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Transitioning Red Hat SSO to a highly-available hybrid cloud deployment

Transitioning Red Hat SSO to a highly-available hybrid cloud deployment

About two years ago, Red Hat IT finished migrating our customer-facing authentication system to Red Hat Single Sign-On (Red Hat SSO). As a result, we were quite pleased with the performance and flexibility of the new platform. Due to some architectural decisions that were made in order to optimize for uptime using the technologies at our disposal, we were unable to take full advantage of Red Hat SSO’s robust feature set until now. This article describes how we’re now addressing database and session replication between global sites.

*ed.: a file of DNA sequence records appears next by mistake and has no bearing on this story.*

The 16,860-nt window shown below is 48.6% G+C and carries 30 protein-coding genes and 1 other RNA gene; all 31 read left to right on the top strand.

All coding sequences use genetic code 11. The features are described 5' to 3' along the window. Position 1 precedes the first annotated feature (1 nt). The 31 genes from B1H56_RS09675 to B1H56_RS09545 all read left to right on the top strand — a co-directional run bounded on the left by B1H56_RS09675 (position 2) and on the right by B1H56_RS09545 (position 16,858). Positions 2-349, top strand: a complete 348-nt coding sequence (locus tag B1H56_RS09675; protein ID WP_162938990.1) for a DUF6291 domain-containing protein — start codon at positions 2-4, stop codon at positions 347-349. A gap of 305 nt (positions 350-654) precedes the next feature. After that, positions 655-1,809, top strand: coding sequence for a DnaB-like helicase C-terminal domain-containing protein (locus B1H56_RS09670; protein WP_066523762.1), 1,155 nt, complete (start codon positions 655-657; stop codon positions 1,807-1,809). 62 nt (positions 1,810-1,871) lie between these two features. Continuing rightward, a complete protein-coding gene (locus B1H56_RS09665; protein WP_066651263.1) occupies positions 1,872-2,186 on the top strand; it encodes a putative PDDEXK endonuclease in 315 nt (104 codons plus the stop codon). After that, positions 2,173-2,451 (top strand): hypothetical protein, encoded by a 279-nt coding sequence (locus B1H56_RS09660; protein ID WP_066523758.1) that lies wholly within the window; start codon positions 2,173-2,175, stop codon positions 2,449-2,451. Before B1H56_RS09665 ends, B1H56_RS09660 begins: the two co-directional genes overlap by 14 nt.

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Red Hat updates Python, PHP, Node.js, more; supports new arches

Red Hat updates Python, PHP, Node.js, more; supports new arches

I am pleased to announce the immediate availability of Red Hat Software Collections 3.0 Beta, Red Hat’s newest installment of open source development tools, dynamic languages, databases, and more. Delivered on a separate lifecycle from Red Hat Enterprise Linux with a more frequent release cadence, Red Hat Software Collections bridges development agility and production stability by helping you create modern applications that can be confidently deployed into production. Most of these components are also available in Linux container image format to streamline microservices development.